Here is the problem with step 6: Once you find a data_embedding mapping to the query_embedding, how do you use this information to make a useful prediction? In order to do this, you would need to understand the significance of this data_embedding. This is a whole different problem on its own, and the answer will depend based on what data set I am using. Going back to the example of open/close prices, how would we find the cause/effects of a data_embedding in this case? My intuition is to simply look at the open/close prices of the next day, and if the close price is up, then there is a higher chance that the query_embedding will go up the next day as well. This would require a system which keeps track of ‘neighbors’, so that we know which data_embeddings precede/follow the data_embedding we are interested in.
The good news is that steps 1, 2, 4, and 5 are relatively simply, and can be done pretty easily.

Who have I been talking to?

This past week, I have continued my outreach efforts, emailing financial engineering professors, capital fund managers, independent figures, and even some people involved in A.I startups. Though most of them left me on read, I am getting a first-class education in persistence and perseverance. I have been able to connect with one former financial engineering graduate student from Columbia University, and am planning on speaking with him soon (stay tuned!). I am going to ask similar questions to those from my last interview, but also want to add-in some of the more specific questions which arose in my last two posts. If anyone has suggestions for good questions to ask, share them in the comments (always appreciated).
I have been reading a lot on Quora to see what people think about deep learning and finance. There seems to be an active debate, between those who believe in the future of A.I for predicting market movements, and those who believe A.I is incompatible with the noisiness of stock data. There is a lot of research being done on this as well, on how to manage noisy and misleading data.
I brought this issue to my dad, who mentioned that precious metals markets might be better for modelling, as there are less external factors involved with changes in, say, gold prices. Less factors means the data would be less noisy, which would mean more insightful neural network predictions.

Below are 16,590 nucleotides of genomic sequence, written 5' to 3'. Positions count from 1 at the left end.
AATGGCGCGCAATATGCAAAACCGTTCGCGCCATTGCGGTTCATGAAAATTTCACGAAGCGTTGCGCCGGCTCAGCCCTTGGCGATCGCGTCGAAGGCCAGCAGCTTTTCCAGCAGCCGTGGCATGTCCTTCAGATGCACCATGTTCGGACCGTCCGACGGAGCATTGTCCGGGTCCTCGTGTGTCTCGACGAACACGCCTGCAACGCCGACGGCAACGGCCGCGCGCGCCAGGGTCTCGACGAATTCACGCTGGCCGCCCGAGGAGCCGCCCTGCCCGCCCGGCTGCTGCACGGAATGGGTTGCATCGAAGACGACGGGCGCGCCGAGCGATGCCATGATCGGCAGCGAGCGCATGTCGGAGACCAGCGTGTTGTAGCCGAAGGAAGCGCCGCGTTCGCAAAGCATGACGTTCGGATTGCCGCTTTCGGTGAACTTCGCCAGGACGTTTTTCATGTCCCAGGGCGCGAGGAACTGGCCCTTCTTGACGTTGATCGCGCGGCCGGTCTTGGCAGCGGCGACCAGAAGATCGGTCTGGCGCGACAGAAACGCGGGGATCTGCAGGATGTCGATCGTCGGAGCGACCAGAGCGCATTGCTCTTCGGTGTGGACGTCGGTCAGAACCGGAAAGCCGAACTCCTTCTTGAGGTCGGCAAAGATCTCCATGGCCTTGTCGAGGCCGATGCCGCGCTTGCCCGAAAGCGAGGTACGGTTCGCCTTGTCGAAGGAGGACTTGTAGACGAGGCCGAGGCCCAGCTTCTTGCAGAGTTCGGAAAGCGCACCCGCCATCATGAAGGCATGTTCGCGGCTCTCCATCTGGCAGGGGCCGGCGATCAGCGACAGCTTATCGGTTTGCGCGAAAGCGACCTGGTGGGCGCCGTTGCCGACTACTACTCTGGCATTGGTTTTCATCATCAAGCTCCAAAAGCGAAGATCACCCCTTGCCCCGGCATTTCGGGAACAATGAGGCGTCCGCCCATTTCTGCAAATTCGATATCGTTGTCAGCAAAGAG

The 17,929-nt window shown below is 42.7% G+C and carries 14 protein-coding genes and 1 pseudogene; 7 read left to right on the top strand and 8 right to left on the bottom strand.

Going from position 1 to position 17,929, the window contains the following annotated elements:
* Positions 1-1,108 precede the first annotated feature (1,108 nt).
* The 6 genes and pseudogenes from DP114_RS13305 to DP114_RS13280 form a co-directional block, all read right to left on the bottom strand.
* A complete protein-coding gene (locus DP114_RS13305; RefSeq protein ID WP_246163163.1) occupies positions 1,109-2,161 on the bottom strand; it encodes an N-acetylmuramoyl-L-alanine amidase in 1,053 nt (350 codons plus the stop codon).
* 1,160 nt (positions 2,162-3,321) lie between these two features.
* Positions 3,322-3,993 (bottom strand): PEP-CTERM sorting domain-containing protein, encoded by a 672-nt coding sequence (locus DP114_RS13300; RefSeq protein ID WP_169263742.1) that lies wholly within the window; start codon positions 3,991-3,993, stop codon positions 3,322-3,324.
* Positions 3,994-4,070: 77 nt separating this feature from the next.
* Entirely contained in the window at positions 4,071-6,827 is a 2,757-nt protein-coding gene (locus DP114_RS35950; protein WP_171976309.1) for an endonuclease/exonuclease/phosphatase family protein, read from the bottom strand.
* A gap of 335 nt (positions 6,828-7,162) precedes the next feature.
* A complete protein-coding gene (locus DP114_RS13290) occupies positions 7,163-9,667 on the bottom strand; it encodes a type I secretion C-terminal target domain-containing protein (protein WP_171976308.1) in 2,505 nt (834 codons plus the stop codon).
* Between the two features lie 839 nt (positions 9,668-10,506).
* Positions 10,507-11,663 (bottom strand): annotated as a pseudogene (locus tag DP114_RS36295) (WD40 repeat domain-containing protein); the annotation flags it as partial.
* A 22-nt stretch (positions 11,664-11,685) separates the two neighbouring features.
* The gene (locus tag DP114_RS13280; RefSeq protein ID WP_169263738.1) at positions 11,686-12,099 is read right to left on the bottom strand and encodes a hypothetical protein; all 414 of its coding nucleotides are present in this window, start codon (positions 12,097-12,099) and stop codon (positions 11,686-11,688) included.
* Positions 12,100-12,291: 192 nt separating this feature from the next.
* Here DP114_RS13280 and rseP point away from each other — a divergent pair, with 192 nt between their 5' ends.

I also have been reading about Marcos Lopez de Prado’s new book, Advances in Financial Machine Learning, which I will definitely want to read. De Prado is another firm believer in the powers of A.I, who thinks that the future of trading will be dominated by competing trading algorithms.

More Abstract

Another interesting note is how involved China seems to be in the revolution of financial engineering. There are, of course, many American, Indian, European researchers publishing on this field, but the great majority seem to be written by Chinese scholars. One clear example of this is from Two Sigma’s recent post about their ‘favorite’ papers on A.I from the International Conference of Machine Learning 2018. The article, written by three Asian researchers at Two Sigma, features a handful of cutting-edge pieces predominantly written by Asian researchers. This is very interesting to think about, especially considering how China publicly stated that they want to be the world leader in A.I by 2030. Perhaps this surge in quantitative trading research by Asian authors is indicative of China’s plan, and says something about which side China takes in the debate of financial deep learning.×530.png